I'm a bit curious now, I wonder how many people here try to wake up naturally.. personally, I consider that to be pretty reliable in forecasting my day's productivity.
Weekends around 8-9 hours per night.
And I started asking, "What are the important problems of your field?" And after a week or so, "What important problems are you working on?" And after some more time I came in one day and said, "If what you are doing is not important, and if you don't think it is going to lead to something important, why are you at Bell Labs working on it?"
Hamming constrained important problems not just to global or personal significance, but also added a factor of solvability. You had to have a way to attack a problem for it to matter, and if you didn't, you should be working on problems that would lead you there, somehow, maybe, hopefully, indirectly. Broad experience was just as important as technical chops.
If you do not work on an important problem, it's unlikely you'll do important work. It's perfectly obvious. Great scientists have thought through, in a careful way, a number of important problems in their field, and they keep an eye on wondering how to attack them. Let me warn you, "important problem" must be phrased carefully. The three outstanding problems in physics, in a certain sense, were never worked on while I was at Bell Labs. By important I mean guaranteed a Nobel Prize and any sum of money you want to mention. We didn't work on (1) time travel, (2) teleportation, and (3) antigravity. They are not important problems because we do not have an attack. It's not the consequence that makes a problem important, it is that you have a reasonable attack. That is what makes a problem important. When I say that most scientists don't work on important problems, I mean it in that sense. The average scientist, so far as I can make out, spends almost all his time working on problems which he believes will not be important and he also doesn't believe that they will lead to important problems.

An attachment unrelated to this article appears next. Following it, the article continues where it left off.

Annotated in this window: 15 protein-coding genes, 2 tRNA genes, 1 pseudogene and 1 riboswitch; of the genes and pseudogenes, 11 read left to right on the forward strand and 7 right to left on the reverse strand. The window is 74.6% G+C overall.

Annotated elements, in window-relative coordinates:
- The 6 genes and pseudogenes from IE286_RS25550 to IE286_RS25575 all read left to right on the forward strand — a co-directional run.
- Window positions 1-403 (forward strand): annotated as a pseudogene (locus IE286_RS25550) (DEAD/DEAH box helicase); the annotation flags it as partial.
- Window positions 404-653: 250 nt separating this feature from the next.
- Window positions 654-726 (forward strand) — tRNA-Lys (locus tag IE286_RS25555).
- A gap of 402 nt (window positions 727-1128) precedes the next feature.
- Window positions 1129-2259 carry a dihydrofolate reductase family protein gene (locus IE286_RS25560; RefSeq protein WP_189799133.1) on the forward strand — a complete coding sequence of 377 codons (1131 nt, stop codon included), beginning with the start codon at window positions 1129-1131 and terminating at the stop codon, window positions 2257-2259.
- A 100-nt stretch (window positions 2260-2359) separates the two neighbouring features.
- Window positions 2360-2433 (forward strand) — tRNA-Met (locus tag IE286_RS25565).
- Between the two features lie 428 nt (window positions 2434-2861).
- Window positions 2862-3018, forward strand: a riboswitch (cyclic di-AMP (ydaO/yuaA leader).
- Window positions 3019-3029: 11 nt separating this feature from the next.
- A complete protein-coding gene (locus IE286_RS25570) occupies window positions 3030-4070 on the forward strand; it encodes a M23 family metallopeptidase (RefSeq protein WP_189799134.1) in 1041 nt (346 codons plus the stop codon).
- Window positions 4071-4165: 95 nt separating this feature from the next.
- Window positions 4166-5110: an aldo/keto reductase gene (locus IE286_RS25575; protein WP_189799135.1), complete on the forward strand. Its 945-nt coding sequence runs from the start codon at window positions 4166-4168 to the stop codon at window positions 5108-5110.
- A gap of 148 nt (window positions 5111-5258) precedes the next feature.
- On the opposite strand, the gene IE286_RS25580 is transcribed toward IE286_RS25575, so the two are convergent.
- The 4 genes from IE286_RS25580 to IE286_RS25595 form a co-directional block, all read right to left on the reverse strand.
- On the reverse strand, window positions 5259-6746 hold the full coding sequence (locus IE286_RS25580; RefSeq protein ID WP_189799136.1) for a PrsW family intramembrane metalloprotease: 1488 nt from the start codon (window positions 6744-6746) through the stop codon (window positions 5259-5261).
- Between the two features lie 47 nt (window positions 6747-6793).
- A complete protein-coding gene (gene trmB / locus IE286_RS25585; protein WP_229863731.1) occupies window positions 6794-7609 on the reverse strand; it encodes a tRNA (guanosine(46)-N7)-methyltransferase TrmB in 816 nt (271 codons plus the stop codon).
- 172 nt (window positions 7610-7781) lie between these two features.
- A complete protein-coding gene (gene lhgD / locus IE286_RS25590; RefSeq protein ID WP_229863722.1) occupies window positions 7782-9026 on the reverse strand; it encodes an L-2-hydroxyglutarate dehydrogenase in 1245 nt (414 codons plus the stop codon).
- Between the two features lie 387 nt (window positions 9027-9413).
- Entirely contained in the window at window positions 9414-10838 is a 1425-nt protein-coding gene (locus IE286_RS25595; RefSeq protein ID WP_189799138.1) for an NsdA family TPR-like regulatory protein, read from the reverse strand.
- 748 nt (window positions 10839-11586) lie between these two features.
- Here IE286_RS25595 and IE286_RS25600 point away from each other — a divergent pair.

I tackle important problems for designers in my recent essay, You and Your Designs, published in this quarter's issue of Distance: http://distance.cc/
I give examples of five important problems in design, and explain why:
1. Responsive web design, because it exposes content and content management as a first-order design constraint.
2. A/B testing, because intentionally and purposefully trying different things goes against how many of us were raised as designers.
3. The Internet of Things, because it means we can do away with metaphors and have physical objects that contain their own meaning.
4. "Big data" and "computational X," because they represent the event horizon for designer-as-polymath.
5. "Immersive I/O" and "natural user interfaces," because they remove our "sensory deprived and physically limited" constraints on interactions with technology.
I wrote in a different comment elsewhere, the interesting thing about entrepreneurship is, you don't have to be limited by your field of academic research, and your lunch tables of chemists and mathematicians can be those of any industry in the world. Working on important problems means your work will have long-term meaning.
Start at the bottom of that diagram and work your way up
EDIT: Based on the edited original post, let me elaborate. The most important things are at the bottom of Maslow's hierarchy of Needs. The "important problems" as I see them are the ones at the bottom - food, water, health, resources. If you found a way to hack clean water, food supply, or disease, those would be important problems, compared to say, a social network, or video sharing site (these would be at the top of the pyramid).
Truly important problems - the ones where a solution would make an immediate and significant positive impact in some way for the human race - would be things like solving multi-planetary existence (figure out how to survive a lifetime on Mars and grow), ending poverty, ending crime, ending corruption, ending world hunger... There's a lot. To me, these are the end steps of whatever these "important problems" solve. For instance, we can't end crime until we end corruption, have a government system that people don't need to circumvent for anything, and have everybody be satisfied enough not to commit even the smallest crime. I once read that in Soviet Russia, people would illegally offer their repair services to individuals and companies that didn't want to wait for scheduled maintenance or replacement (or something similar to that idea.)